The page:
Just months before Election Day, voters of all stripes in Ohio are at the same time both worried and hopeful. They’re not sure who to trust in the media and government. They’re concerned about economic security for themselves and fellow Americans. They aren’t sure how the election will go down during a pandemic. They want honest leaders to come up with more fixes to serious problems.
But at the same time, they are hopeful that the protests are opening eyes to systemic racism, the need for reform and the next generation of leadership.
How to register to vote: You can register online here: https://olvr.ohiosos.gov/ You can also download an application, print it, and mail it to your county board of elections. When to register to vote: To vote in the Nov. 3 election, your application must be received by mail, or delivered to the board of elections office, or online no later than Monday, Oct. 5. Boards of elections are open Oct.
But a complete repeal is needed as a minimum to undo the bill’s gutting of the clean energy standards, advocates say. This article provided by Eye on Ohio, the nonprofit, nonpartisan Ohio Center for Journalism in partnership with the nonprofit Energy News Network. Please join our free mailing list or the mailing list for Energy News as this helps us provide more public service reporting. Both Republican and Democratic Ohio lawmakers are pushing to repeal the state’s nuclear bailout bill after this week’s release of a federal criminal complaint against House Speaker Larry Householder and others. Clean energy advocates say that would be a start, but more is needed to address eight years of lawmakers’ actions to slow the growth of renewables in the state.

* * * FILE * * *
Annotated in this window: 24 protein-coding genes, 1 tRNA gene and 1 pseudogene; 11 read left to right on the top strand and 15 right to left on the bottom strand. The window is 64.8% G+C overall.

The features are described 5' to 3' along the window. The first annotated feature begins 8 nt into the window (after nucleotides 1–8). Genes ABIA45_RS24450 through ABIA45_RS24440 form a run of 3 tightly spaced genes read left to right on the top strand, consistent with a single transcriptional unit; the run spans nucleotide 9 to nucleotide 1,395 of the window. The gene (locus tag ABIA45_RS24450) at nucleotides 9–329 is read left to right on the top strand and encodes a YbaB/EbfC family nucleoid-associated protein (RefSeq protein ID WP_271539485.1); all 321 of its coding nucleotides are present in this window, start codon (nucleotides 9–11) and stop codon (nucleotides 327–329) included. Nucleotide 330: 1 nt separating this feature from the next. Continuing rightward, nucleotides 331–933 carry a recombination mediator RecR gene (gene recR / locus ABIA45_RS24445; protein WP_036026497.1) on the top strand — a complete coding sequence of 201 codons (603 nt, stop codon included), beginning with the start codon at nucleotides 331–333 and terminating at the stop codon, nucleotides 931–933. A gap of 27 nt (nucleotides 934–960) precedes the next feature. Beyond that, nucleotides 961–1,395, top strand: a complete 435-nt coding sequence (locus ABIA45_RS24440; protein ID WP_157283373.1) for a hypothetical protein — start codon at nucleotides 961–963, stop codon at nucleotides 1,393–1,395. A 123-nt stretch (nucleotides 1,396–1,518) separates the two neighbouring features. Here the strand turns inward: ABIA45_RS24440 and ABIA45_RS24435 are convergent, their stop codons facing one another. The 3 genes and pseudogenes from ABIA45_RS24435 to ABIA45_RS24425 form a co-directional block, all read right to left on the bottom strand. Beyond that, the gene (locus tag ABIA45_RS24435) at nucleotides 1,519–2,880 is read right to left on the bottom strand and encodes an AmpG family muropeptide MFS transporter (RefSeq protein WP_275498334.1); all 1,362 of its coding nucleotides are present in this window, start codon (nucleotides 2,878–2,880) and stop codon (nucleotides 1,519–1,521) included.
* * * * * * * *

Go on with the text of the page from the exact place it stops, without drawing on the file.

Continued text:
This article is part of the Northeast Ohio Solutions Journalism Collaborative, a project composed of 16 Greater Cleveland news outlets including Eye on Ohio, which covers the whole state. To support us, please sign up for our free newsletter or text 216-867-6327. A cherry-colored 10-speed rests inside the door of room 123 at a hotel on the west side. It’s overturned, forks facing the ceiling, a deflated front tire slung over a pedal. Abel Currie has crisscrossed Cleveland on the vintage bike, sometimes on a shady park trail, other times packing a lunch and heading to the lakefront. Lately, his rides have been an escape from the stresses of the coronavirus pandemic, which have created chaos, especially for those experiencing homelessness.
Every Wednesday afternoon, members of the Congolese Community of Greater Cleveland (CCGC) in Cleveland’s Clark-Fulton neighborhood file onto Elijah Kidjana’s porch to grab donated boxes of fruit and vegetables. Some have lost their jobs due to coronavirus shutdowns. Others are searching for ways to feed children who can no longer access free school lunches. When asked whether he’s worried about so many home visitors in the midst of a pandemic, Kidjana just tightens his face mask and laughs. “There are many things that will kill the Congolese people before coronavirus,” he says.
In 2019, Taxpayers lost at least $11.25 million, While Homeowners and Banks lost up to $77 Million, But Title to Revamped Houses Remains Sound
This article provided by Eye on Ohio, the nonprofit, nonpartisan Ohio Center for Journalism. Please join our free mailing list as this helps us provide more public service reporting. The Ohio Supreme Court has ruled that an unusual foreclosure process that can result in people’s homes being sold without compensation for their equity should remain legal in the Buckeye State. However, in a recently released opinion the state justices couldn’t agree on the reasoning behind it.